From the evolution of water and steam-powered machines of Industry 1.0 in the 1800’s to the introduction of electricity allowing mass production at the start of the 20th century – now known as Industry 2.0 – human advancement has known no bounds.
Recent decades have seen the advent of Industry 3.0 through circuit chips, independent software systems and machine-based workforces, each of which has facilitated the massive scaling of human productivity on a global scale.
And now, we are on the cusp of Industry 4.0. But what does that mean, exactly?
Expect an era of fully-integrated robotic systems powered by smart computers that take machine learning to a whole new level. An environment in which humans may have very little involvement at all, where manufacturing can run twenty-four-seven thanks to automated capabilities.
In basic terms, industry 4.0 relates to the “smart factory.” A fully-automated warehouse where computerised systems manage the entire physical process – and even a level of the decision making.
People will co-operate with – rather than control – AI-powered operatives, leveraging real-time information that is in constant motion within a hyper-connected network.
The Tenets of Industry 4.0
- Interoperability: Connected devices that work alongside their human counterparts in collaborative processes.
- Seamless Information Networks: Each device will leverage a continual supply of real-time information to build a virtual picture of the real world for contextual relevance.
- Machine Assistance: Machines will take on tasks deemed unsafe for humans, as well as supporting human decision making or problem-solving.
- Decentralised Decisions: Systems will become as autonomous as possible, requiring minimal oversight.
Recognising the Risks
While the benefits of an automated factory are many, there are significant risks to overcome when considering this digitised age.
Data security becomes a pivotal aspect of facility management as with hyper-connected machinery, the risks associated with any level of hack increase exponentially. Similarly, protecting IP becomes increasingly complex.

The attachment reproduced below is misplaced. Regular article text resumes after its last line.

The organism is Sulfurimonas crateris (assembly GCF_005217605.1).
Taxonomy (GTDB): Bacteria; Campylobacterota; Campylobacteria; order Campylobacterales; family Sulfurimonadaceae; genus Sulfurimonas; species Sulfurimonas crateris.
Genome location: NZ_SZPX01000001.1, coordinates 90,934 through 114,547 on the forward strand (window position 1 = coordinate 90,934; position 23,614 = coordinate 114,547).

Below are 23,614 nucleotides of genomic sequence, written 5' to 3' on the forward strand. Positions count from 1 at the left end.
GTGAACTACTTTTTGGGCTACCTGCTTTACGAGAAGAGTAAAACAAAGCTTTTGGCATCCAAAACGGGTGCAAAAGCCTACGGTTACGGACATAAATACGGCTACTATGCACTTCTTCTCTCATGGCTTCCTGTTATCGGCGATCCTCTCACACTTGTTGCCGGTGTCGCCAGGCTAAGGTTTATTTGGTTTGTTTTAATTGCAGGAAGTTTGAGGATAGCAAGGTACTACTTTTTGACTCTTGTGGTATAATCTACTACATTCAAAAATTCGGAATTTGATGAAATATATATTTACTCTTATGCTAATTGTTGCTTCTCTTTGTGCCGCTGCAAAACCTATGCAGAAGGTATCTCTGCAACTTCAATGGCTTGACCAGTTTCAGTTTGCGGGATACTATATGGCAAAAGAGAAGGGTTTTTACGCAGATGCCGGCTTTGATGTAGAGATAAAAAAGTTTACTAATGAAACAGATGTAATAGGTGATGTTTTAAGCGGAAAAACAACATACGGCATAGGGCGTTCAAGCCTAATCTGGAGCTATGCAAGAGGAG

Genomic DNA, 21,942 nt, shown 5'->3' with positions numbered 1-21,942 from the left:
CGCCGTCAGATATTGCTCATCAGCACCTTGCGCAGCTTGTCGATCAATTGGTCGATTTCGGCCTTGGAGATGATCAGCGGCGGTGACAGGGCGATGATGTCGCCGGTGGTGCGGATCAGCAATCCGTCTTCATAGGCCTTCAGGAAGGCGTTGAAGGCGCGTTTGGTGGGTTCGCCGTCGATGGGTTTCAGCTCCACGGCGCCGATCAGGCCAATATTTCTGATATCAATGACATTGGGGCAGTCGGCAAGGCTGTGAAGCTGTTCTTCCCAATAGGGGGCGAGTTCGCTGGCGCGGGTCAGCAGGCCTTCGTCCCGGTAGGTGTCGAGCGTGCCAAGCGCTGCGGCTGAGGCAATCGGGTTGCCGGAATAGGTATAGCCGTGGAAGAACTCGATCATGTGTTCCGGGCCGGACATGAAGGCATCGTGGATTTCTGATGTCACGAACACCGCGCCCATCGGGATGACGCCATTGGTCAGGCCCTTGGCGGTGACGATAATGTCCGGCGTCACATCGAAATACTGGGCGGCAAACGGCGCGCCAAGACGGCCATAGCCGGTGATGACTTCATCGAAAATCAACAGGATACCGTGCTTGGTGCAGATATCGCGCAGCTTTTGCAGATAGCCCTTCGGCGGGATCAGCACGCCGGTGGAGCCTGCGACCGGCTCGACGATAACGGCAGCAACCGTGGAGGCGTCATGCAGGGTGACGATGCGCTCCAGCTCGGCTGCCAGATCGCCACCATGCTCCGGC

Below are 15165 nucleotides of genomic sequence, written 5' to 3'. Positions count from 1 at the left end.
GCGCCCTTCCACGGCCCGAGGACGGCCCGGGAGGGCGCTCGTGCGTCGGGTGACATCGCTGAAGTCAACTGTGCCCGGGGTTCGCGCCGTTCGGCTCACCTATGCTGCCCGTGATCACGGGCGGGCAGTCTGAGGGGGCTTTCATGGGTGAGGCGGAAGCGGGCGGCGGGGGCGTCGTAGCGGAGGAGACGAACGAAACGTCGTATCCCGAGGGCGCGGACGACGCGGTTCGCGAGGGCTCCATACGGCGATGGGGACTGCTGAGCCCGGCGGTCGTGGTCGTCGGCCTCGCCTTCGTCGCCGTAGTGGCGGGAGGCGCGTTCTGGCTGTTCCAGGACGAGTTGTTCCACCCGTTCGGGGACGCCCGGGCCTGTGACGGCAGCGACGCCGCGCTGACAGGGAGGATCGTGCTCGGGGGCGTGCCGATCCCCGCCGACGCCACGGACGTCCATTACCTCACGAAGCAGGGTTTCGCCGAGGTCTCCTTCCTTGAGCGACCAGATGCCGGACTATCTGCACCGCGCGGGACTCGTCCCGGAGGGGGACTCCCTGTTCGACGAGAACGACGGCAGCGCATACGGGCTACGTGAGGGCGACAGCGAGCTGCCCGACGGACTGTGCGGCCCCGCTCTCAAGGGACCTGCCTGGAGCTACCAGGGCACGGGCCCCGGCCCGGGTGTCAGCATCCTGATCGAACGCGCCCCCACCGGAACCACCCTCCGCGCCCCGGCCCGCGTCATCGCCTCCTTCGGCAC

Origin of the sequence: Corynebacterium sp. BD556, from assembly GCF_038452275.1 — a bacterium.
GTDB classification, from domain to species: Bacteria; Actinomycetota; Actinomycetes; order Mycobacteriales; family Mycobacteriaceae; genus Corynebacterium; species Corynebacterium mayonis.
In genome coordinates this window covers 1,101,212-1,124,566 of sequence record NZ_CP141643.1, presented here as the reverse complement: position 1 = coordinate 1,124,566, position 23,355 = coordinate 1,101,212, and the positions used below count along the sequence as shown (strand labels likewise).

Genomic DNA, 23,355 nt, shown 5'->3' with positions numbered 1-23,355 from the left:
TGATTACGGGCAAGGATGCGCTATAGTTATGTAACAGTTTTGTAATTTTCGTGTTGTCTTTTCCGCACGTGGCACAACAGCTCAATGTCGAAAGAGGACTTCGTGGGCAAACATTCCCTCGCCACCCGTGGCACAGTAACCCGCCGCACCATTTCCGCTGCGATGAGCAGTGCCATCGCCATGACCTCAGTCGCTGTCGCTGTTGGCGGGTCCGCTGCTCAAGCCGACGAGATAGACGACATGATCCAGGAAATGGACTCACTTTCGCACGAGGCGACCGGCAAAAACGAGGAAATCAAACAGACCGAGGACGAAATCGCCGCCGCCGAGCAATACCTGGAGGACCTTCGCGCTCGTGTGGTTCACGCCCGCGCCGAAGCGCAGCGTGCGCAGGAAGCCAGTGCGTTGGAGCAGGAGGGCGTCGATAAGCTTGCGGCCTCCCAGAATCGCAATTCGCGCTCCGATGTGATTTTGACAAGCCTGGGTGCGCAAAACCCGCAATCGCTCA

Maintaining seamless work-flows is a second complication given the level of interoperability required between machines, while there may be a reluctance to trust the quality of the production process where a human review is for the most part non-existent. Moreover, employees share well-founded concerns that with automation, workers will lose their high-paying jobs.
Finally, not only will it require significant investment to maintain the technology, outages will result in exorbitant remediation costs.
To plan meaningful next steps, there are obvious barriers to overcome. There is currently a dearth of experience in implementing such systems, while many key stakeholders continue to demonstrate a hesitancy when investing in this relatively unknown space.
That said, as the technology evolves, it is more than likely that the potential efficiencies and cost-savings will outweigh current concerns. Moreover, with increased access to information, worker safety could actually improve at the same time as productivity, meaning happier employees and increased profits.
We can all be sure that Industry 4.0 will arrive – the question revolves around exactly when. It will likely be those first to the party who achieve a step up on the competition, quickly reaping the rewards of such drastic upgrades.